This highly innovative project was undertaken for a leading UK manufacturer of taping machines for electrical conductors and large diameter tubes. The Taping Machine was supplied to a customer in China. The machine is used for wrapping continuous lengths of extruded plastic pipe with steel tape.
The pipe is made in various diameters from 50mm to 150mm (2”-6”) bore, in lengths up to 1km. It is spirally wound with either two or four layers of steel tape, with each layer comprising two, three, four or six tapes, to prevent the pipe bursting under high internal pressure. The pipe is finally wrapped with plastic tape. This form of construction has the benefit that the finished pipes are flexible and can be wound onto drums for transport to site. The pipe is fed through taping heads 1 and 2, each of which applies a layer of steel tape, then through taping head 3 (out of shot to the left) which applies the final layer of plastic tape. The pipe is drawn axially through the taping machine by a caterpillar.
Taping heads 1 and 2 each comprise a large rotating assembly, driven by a geared servomotor, which carries six equi-spaced tape dispensers. One head rotates clockwise whilst the other rotates counter-clockwise. Each steel tape is fed from a reel through a closed-loop, servo-controlled tensioning system, then over a final roller that turns the tape to wrap it onto the pipe at the required angle. The roller angle is set manually by the operator prior to machine operation. Tape tension is also variable according to pipe diameter, tape width and wrap angle. Tape tension is continuously controlled with a maximum 1kN (100kgf) tension in each tape. Two, three, four or six steel tapes can be applied simultaneously, which ensures that the forces on the pipe remain balanced.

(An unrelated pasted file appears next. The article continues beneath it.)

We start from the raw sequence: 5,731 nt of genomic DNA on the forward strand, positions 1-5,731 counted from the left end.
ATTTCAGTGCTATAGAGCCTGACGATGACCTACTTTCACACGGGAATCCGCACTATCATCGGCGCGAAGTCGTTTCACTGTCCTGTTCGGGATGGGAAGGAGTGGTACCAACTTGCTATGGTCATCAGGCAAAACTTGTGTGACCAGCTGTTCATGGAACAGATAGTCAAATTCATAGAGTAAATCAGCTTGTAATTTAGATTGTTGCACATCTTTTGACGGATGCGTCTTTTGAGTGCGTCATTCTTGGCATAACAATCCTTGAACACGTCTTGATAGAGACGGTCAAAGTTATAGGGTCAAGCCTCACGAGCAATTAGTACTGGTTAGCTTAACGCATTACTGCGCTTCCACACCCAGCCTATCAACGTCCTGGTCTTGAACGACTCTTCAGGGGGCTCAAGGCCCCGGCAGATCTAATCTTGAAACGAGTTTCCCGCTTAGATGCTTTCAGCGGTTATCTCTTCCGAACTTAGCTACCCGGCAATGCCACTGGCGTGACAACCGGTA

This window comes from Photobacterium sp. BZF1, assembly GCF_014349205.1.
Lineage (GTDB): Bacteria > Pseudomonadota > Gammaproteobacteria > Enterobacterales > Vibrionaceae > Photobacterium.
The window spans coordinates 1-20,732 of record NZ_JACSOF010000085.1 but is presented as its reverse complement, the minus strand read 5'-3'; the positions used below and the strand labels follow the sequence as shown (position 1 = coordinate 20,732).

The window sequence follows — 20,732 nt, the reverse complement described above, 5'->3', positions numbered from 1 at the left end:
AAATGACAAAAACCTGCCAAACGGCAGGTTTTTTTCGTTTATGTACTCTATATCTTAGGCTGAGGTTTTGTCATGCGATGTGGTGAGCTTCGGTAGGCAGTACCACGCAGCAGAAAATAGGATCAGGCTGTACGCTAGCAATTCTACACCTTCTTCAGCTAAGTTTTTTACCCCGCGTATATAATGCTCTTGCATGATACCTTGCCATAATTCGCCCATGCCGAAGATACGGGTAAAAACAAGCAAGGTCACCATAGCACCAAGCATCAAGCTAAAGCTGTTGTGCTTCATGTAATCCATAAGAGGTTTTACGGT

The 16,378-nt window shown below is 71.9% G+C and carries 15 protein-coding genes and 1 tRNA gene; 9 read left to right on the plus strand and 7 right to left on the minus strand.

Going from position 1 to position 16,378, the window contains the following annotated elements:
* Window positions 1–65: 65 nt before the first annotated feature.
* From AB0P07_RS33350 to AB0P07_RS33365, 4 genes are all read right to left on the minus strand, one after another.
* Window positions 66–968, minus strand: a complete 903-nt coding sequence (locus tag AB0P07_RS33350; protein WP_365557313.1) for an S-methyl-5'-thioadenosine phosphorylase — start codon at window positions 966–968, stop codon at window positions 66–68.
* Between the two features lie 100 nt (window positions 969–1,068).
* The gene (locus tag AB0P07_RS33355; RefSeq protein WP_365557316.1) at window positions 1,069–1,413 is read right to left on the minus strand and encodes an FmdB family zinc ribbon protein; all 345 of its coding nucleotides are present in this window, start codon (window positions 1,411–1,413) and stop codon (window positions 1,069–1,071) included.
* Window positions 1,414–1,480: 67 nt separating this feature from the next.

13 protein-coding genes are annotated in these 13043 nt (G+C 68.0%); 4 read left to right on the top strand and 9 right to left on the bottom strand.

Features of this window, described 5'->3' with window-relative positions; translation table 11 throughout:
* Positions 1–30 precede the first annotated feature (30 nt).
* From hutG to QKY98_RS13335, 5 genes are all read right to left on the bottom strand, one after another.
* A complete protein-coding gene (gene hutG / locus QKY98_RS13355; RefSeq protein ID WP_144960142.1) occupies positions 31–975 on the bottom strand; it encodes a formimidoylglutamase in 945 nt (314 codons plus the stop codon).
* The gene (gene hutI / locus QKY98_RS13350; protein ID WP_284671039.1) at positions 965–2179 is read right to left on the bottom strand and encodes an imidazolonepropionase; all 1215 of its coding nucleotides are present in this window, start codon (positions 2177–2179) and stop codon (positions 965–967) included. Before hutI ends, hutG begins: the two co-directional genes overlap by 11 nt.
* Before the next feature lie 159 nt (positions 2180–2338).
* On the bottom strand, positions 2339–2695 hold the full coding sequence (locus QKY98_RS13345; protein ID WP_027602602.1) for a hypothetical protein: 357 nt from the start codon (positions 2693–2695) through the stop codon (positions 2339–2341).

Taping head 3 applies the final layer of plastic tape. It is driven by a geared servomotor to control its rotational speed. It has four tape spindles. Either two or four plastic tapes can be applied simultaneously. Tape tension is governed by a simple friction brake on each spindle. The plastic tapes overlap to completely cover the finished pipe. The pipe to be wrapped is drawn axially through the machine by a servo-controlled caterpillar located after taping head 3.
The rotational speed of all three taping heads is synchronised with the caterpillar speed to achieve the required wrap angle. The settings, or recipe, for each product are worked out by a PC. Rotational speed of the taping heads and tension of the steel tapes are downloaded to the machine where they are controlled automatically. Because of the difficulty of taking so many power and control signals onto the rotating heads via conventional sliprings, taping heads 1 and 2 use wireless communication between the PC and a local PLC mounted on each head, which distributes the tension settings via a CAN bus link to the six tension control systems which are also mounted on the head. Consequently, only the 580VDC bus for powering the six Lenze servo drives plus an earth connection is fed to the rotating assembly via three sliprings. The 24VDC for the PLC and other low-voltage circuits on each head is generated locally from the 580VDC bus.
I provided the client with the expertise and commitment necessary to ensure this major capital project was successfully completed and the machine handed over to their customer on time and within budget.
I was given full responsibility for: